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Old March 2, 2008, 08:56 AM   #8
mykeal
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I don't believe real bp is impact sensitive. This is the first time I've heard that. Can you cite a source?
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Old March 2, 2008, 09:25 AM   #9
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I don't think it is either but Remington says it is. Course that could be just to keep the lawyers of their backs.

10. NEVER POUND THE RAMROD. Black powder and PYRODEX are impact sensitive and could ignite from impact. Keep the ramrod directly away from your face or body.

http://www.remington.com/safety/safe...fety_rules.asp
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Old March 2, 2008, 11:28 AM   #10
jtaylor
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Black Powder is not impact or friction sensitive. I load BP rocket engines and fountains and it's done with a wooden mallet and aluminum or stainless rods that fit around the spindle ( core former ). You can pound BP all you like. It's not even a true explosive, it's been classified that way, but it's a deflagrant ( it burns end to end, not all at once ). I trust BP safety a little more since it's been around so long and we all know it's characteristics well. I have a friend who had pyrodex ignite from static or friction once, he was using newspaper to funnel some into a flask and it went up. Luckily it just flared up in the flask and he had only minor burns on his hands.
I've never had ignition problems with BP, I have with pyrodex and 777. Both pyrodex and 777 are more hygroscopic, they absorb moisture from the air easily becuase they use sugar based fuels like fructose. BP uses charcoal as the fuel, more messy and smoky, but more reliable ignition and dryer powder.
777 is a good substitute, I'd like to see Pyrodex phased out by Hodgdon so they can save money in production and start selling 777 for a reasonable price.
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Old March 2, 2008, 12:47 PM   #11
berkmberk1
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Seems someone else disagrees..........a Federal agency.....

http://cameochemicals.noaa.gov/chemical/14053

From what I've read, I make it out to be a case of friction of the components - their being impacted with a certain force and/or frequency that could raise internal temperatures enough to ignite it.......or at least something like that..... That would explain being able to handle it in small quantities, or mixing it, in most cases, without mishap.
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Old March 2, 2008, 01:31 PM   #12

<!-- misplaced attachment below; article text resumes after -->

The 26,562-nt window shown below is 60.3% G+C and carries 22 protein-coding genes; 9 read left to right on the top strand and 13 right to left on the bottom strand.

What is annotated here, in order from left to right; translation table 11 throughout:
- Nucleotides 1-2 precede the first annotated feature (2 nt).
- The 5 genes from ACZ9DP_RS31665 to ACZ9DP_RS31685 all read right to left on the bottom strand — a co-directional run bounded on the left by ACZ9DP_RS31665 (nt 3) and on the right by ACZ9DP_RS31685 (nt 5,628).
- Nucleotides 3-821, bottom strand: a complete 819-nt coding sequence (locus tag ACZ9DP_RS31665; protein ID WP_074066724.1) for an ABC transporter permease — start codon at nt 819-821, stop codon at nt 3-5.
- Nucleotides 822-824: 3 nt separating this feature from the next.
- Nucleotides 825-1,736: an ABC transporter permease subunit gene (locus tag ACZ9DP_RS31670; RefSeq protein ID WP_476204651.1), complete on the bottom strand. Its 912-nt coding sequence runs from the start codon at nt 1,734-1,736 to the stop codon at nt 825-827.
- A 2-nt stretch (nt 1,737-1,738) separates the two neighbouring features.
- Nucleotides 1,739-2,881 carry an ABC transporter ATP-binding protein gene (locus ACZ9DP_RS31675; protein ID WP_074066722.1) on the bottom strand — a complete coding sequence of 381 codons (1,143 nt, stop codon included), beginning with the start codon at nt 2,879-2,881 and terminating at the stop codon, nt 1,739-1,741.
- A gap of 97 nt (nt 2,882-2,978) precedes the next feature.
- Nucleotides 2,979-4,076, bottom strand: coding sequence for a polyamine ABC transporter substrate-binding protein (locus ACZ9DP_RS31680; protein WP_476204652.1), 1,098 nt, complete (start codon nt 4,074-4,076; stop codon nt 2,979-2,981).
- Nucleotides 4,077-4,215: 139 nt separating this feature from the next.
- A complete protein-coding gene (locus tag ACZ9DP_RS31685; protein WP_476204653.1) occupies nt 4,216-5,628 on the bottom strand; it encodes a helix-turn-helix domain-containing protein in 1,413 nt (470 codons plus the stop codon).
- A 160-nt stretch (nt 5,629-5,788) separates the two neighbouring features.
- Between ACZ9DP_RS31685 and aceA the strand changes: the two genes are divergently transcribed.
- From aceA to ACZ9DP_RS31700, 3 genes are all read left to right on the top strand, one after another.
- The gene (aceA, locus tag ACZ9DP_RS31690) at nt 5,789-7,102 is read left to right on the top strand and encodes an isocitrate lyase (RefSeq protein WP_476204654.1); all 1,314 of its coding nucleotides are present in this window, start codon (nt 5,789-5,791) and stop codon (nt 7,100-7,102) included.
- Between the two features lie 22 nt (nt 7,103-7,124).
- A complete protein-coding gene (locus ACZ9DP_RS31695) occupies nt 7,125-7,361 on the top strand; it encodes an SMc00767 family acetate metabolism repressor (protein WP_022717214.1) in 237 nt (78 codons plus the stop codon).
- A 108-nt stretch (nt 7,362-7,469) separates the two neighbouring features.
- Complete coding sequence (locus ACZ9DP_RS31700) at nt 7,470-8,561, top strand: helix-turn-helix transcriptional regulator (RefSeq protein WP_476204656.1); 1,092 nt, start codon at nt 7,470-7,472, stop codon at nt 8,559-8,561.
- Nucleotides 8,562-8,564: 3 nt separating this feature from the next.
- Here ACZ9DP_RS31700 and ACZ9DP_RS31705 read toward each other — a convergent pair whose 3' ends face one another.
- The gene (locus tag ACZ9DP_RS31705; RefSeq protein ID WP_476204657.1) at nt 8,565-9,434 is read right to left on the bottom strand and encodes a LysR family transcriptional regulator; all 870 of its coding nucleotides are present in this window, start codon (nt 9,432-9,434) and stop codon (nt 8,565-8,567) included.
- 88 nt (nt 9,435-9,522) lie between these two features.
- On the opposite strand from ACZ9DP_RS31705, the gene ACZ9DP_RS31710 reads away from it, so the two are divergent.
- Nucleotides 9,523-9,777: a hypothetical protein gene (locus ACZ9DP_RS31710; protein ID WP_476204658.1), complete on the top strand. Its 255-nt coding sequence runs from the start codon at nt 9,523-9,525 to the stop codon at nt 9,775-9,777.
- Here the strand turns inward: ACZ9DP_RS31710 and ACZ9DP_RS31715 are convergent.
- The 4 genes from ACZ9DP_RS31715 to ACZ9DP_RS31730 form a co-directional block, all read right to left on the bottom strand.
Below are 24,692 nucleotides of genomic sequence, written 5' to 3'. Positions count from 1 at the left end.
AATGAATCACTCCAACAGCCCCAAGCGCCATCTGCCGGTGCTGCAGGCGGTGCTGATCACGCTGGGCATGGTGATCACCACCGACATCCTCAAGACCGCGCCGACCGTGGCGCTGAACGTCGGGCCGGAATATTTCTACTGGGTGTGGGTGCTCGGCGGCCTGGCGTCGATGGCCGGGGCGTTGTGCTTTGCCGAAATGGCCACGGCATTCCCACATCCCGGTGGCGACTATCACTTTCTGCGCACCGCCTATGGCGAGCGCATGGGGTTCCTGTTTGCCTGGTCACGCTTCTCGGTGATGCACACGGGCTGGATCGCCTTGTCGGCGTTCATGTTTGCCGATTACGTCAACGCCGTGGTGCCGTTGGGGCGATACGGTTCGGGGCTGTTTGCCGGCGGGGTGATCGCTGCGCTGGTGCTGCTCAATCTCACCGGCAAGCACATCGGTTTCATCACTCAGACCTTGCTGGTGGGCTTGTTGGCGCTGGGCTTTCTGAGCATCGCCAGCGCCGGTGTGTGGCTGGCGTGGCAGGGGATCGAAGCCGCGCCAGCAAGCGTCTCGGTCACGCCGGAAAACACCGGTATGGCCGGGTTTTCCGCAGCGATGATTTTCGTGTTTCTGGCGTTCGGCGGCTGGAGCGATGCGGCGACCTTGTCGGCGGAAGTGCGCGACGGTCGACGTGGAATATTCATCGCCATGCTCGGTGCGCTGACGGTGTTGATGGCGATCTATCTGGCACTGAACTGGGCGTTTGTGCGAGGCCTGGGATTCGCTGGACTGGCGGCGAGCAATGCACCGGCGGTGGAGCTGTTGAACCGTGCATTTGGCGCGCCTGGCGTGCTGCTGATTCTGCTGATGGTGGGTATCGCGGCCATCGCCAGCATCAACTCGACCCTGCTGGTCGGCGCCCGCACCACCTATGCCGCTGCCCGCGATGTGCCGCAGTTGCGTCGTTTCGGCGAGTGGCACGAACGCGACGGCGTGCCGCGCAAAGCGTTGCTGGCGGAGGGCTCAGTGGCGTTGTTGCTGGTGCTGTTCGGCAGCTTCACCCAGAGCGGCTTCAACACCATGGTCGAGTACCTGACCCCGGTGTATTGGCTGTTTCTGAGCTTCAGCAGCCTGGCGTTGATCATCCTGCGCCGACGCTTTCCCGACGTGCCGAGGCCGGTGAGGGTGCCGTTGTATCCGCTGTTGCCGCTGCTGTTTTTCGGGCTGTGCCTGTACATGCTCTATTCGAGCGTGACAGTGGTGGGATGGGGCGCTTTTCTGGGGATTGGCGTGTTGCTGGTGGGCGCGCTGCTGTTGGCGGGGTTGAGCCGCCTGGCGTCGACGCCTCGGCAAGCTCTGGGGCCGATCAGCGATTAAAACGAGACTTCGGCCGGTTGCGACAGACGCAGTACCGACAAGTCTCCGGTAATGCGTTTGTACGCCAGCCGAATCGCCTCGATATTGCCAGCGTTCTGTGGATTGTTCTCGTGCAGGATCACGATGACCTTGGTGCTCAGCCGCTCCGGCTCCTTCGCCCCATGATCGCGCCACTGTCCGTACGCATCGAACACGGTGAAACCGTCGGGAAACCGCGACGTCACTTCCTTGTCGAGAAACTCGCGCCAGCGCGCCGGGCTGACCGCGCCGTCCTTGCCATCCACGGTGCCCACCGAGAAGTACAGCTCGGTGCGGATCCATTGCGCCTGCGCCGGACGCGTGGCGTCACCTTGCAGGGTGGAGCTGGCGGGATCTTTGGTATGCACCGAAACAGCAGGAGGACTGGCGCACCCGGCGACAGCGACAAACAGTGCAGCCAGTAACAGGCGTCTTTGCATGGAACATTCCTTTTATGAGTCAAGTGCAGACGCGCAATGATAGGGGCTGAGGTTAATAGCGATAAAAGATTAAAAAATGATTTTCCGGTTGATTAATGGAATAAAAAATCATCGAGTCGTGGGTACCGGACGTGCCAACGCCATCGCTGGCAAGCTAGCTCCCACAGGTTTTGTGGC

Hawg
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I wish I had some real bp. I'd put a small amount on a concrete slab and whack it as hard as I could with a hammer just to see what happens.
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Old March 2, 2008, 02:36 PM   #13
mykeal
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From the NOAA data sheet:
Quote:
Reactivity Profile
Black powder is usually composed of a reduced material charcoal/sulfur and an oxidizer either, potassium or sodium nitrate. These materials are physically mixed together. Black powder is sensitive to impact, friction, and sparks and generally burns as an explosive deflagration. Under certain conditions has been known to detonate. (NOAA REACTIVITY, 2007)
This is an incorrect statement, despite the 'Federal agency' authority. Black powder reacts to heat, nothing more, nothing less. It may ignite under impact, friction or sparks but only insofar as those environments serve to provide heat at or above the ignition temperature.

I would not attempt to test the impact theory with a hammer unless you had a very small sample or adequate protection was available, as the impact might generate heat, depending on the material properties of the hammer and the surface the powder was placed on.
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Old March 2, 2008, 03:34 PM   #14
Hawg
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Well yeah it would be a small amount. I may be crazy but I'm not stupid.
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Old March 2, 2008, 04:05 PM   #15
jtaylor
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Mykeal's right on that one. That statement about " has been known to detonate".... BP will self confine at around 500lbs. This means it's exterior mass is enough for confinement to create an explosion. Real explosives only require the resistance of surrounding air!! BP is a fuel oxidizer mix, unlike most explosives, BP burns from end to end rather than going all at once like a primary or secondary explosive would.
Also, keep in mind how BP is made; with milling, either in large ball mills with lead/ceramic or SS media, or with large milling wheels. Lots of friction and impact going on here and this has been the primary method of production for 100's of years now.